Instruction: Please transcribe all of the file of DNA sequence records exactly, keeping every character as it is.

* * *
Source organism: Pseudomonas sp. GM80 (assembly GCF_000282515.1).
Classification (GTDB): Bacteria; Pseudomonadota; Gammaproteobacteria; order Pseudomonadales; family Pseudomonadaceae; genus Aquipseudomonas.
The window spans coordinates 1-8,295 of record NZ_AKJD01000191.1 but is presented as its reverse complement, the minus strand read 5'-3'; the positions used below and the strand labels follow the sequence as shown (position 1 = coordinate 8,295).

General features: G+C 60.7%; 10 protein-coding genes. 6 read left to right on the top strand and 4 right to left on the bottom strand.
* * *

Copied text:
Source organism: Pseudomonas sp. GM80 (assembly GCF_000282515.1).
Classification (GTDB): Bacteria; Pseudomonadota; Gammaproteobacteria; order Pseudomonadales; family Pseudomonadaceae; genus Aquipseudomonas.
The window spans coordinates 1-8,295 of record NZ_AKJD01000191.1 but is presented as its reverse complement, the minus strand read 5'-3'; the positions used below and the strand labels follow the sequence as shown (position 1 = coordinate 8,295).

General features: G+C 60.7%; 10 protein-coding genes. 6 read left to right on the top strand and 4 right to left on the bottom strand.